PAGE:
Over the years I have the great fortune to use a few different models of Nonius or Enraf-Nonius diffractometers from the CAD4 to the Kappa CCD. They have always been a great pleasure to use if not always simple to master.
Below is a tale as to why good diffractometer maintenance is so very important.
So the story starts………
After Months of down time, mainly because we (Robin, Merf and myself) we’re concentrating on the new machine (this was a new KappaCCD), I finally convinced Robin to let me pull the MACH3 to bits and to try and fix the shutter problem.
We gingerly dismantled many a-bit-and-bob until when Rob wasn’t in one morning I lost my patience and removed the shutter itself. Prior to this we could see the corrosion in the tube housing and were going to attempt some minor cleaning on it however, the following pictures show why the removal of the shutter was very necessary.
Its amazing how much crap forms after 10 years of continued use and it shows that the MACH3 was a well built piece of kit. Previously the Phi drive failed on this MACH3 and when Caas replaced it both him and Harry could not believe that 1) it was still running and 2) so much wear could appear on a gear.
|MACH3 shutter with small lead insert.||The “cleaned” shutter. See the difference?|
Corrosion can be seen quite clearly. Including the path the X-ray beam transversed.
Merf very kindly analyzed some of the green powder that was found in the tube housing and many connecting components using Powder XRD and came up with the interesting result of Nickel Nitrate Hydroxide Hydrate. A relatively good match to boot. Well done Merf.
After we reassembled the MACH3 and it became the smoothest shutter action on J floor next to the KCCD (J floor was located in the Faraday/Chemistry Tower on the UMIST, Sackville street campus).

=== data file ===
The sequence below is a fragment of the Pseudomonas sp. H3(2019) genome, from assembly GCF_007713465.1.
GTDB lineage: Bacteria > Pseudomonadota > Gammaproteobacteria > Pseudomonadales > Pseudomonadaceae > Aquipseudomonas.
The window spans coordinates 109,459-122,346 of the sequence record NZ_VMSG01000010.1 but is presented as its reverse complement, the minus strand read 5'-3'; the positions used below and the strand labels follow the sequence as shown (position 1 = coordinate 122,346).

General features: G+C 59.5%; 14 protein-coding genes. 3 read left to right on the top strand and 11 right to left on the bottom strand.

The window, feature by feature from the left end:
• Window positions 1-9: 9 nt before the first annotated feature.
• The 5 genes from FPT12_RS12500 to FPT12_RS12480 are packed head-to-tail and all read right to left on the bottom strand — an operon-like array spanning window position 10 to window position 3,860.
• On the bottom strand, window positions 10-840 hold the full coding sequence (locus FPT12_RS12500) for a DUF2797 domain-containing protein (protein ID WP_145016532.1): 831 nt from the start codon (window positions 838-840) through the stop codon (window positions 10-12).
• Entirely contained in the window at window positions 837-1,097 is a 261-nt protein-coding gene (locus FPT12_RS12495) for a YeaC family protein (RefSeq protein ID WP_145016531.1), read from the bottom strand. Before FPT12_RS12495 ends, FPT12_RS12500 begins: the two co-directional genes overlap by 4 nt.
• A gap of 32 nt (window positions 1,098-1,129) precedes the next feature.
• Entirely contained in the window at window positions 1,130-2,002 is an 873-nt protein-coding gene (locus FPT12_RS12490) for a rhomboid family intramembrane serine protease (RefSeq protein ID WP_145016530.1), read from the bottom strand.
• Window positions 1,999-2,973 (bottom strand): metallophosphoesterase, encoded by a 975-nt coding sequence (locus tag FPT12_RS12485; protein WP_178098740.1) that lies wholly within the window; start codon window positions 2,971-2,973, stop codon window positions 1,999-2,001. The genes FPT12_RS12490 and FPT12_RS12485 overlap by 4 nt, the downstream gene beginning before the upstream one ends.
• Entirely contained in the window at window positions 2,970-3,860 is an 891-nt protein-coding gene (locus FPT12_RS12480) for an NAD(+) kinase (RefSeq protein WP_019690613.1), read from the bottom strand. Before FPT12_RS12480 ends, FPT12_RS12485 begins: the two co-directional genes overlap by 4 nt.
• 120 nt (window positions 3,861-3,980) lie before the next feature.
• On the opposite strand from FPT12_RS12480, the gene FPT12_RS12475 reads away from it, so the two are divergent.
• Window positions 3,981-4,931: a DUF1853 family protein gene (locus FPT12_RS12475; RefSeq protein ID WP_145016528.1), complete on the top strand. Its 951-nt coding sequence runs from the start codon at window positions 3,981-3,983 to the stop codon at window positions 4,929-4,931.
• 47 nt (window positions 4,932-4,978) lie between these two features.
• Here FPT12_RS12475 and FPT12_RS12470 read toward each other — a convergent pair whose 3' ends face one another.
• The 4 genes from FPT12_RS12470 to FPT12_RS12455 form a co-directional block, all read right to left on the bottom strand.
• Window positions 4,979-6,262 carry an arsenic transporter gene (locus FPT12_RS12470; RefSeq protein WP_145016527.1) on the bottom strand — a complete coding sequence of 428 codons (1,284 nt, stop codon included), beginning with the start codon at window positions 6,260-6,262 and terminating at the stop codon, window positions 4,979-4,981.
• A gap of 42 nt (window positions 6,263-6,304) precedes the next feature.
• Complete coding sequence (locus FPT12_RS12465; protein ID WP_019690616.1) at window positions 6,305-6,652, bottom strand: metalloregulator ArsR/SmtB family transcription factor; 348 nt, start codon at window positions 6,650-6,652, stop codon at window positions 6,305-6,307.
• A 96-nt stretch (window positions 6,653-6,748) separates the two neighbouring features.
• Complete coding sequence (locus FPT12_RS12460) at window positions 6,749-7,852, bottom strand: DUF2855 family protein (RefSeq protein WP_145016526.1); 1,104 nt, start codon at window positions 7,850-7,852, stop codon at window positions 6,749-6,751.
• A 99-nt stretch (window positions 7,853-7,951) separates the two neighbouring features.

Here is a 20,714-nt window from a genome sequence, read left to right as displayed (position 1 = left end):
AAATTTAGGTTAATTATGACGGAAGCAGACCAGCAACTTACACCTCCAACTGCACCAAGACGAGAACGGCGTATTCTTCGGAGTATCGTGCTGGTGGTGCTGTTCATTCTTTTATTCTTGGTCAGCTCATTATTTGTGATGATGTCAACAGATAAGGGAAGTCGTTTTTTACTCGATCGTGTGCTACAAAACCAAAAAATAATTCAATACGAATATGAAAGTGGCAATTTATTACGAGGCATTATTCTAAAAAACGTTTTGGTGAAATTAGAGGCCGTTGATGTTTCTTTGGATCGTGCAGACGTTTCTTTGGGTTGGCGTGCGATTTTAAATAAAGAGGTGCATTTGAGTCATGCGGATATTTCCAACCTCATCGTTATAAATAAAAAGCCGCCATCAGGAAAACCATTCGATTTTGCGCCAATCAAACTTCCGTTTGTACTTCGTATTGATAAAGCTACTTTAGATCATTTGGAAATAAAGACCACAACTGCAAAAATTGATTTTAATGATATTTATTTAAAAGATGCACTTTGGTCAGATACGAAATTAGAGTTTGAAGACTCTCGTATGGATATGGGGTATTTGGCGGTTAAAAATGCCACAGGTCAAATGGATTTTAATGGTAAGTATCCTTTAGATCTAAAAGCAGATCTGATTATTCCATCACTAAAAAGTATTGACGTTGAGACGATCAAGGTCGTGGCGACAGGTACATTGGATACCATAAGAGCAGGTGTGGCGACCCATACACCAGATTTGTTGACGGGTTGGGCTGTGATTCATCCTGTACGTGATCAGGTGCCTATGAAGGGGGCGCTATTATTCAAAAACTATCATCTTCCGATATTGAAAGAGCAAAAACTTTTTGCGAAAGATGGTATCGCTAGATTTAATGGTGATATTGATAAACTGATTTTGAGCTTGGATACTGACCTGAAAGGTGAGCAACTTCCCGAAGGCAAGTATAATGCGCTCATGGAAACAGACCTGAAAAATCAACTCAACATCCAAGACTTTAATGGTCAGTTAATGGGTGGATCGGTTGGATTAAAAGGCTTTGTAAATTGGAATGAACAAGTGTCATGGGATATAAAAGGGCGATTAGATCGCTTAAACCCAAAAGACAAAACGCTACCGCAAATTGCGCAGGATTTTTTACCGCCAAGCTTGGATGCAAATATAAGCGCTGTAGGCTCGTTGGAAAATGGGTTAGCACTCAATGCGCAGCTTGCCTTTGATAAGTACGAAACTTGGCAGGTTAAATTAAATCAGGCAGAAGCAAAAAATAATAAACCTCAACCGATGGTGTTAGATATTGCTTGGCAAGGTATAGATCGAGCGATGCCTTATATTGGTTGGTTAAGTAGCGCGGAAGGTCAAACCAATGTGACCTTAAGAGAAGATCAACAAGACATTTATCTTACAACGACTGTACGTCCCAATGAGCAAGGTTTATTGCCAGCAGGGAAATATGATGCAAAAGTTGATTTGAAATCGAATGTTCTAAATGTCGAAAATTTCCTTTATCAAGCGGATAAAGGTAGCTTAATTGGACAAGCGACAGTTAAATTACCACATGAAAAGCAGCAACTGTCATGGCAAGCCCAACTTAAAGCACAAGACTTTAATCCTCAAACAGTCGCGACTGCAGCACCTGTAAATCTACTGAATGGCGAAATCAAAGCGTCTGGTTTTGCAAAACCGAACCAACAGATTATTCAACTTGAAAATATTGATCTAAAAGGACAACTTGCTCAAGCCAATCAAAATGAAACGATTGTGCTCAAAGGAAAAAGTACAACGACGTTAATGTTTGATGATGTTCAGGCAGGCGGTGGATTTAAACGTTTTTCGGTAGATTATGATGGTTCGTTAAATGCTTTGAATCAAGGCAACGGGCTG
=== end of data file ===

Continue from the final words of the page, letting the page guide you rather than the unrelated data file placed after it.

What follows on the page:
The lead (Pb) inset which can be seen as the circular object in both pictures of the shutter perhaps clearer in the cleaned shutter shows considerable damage but was still present (mercifully, even after Merf’s explorations with his Swiss army knife) and counts running with shutter closed in-line beam at full strength were negligible.
Bearing in mind I took off the shutter I also took off the monochromator and its housing which also looked pretty grim.
After putting the whole system back together and the X-ray checks proved ok we undertook the slow job (for amateurs) of realigning the MACH3 which we also moved to a Cu tube as well. (By we I meant me and by amateurs I meant just me in between doing my PhD and co-running the service with Robin).
The two pictures of the actual shutter have a very interesting feature. Can you guess what it is? Well I’ll tell you! They both show a clear X-ray burn mark, for want of a better description.
> > Great John so what of it? > >
Well this is the important bit - it isn’t circular as you can see there is a flat edge to the burn. You could therefore assume that the shutter well, wasn’t completely closed when it was sticking so that the burn at that point missed the bottom of the shutter or at the very least missed 50% of the lead shielding.
So what did we learn?
Well the old MACH3 shutter only cared about being “open” and “not open” which is very different from caring about being “open” and being “closed”. The shutter was sticking because of the nickel salt furring up the mechanics and making the travel to the “I’m open” limit switch too slow. It was also stopping the shutter falling closed under gravity completely. Hence the the X-ray beam missing the lead and the bottom of the shutter.
What is also worth thinking about is on a MACH3 you place you head into the cabinet to align the crystal. No fancy digital video cameras.
Hmmmm, X-rays head - and what is worse my head!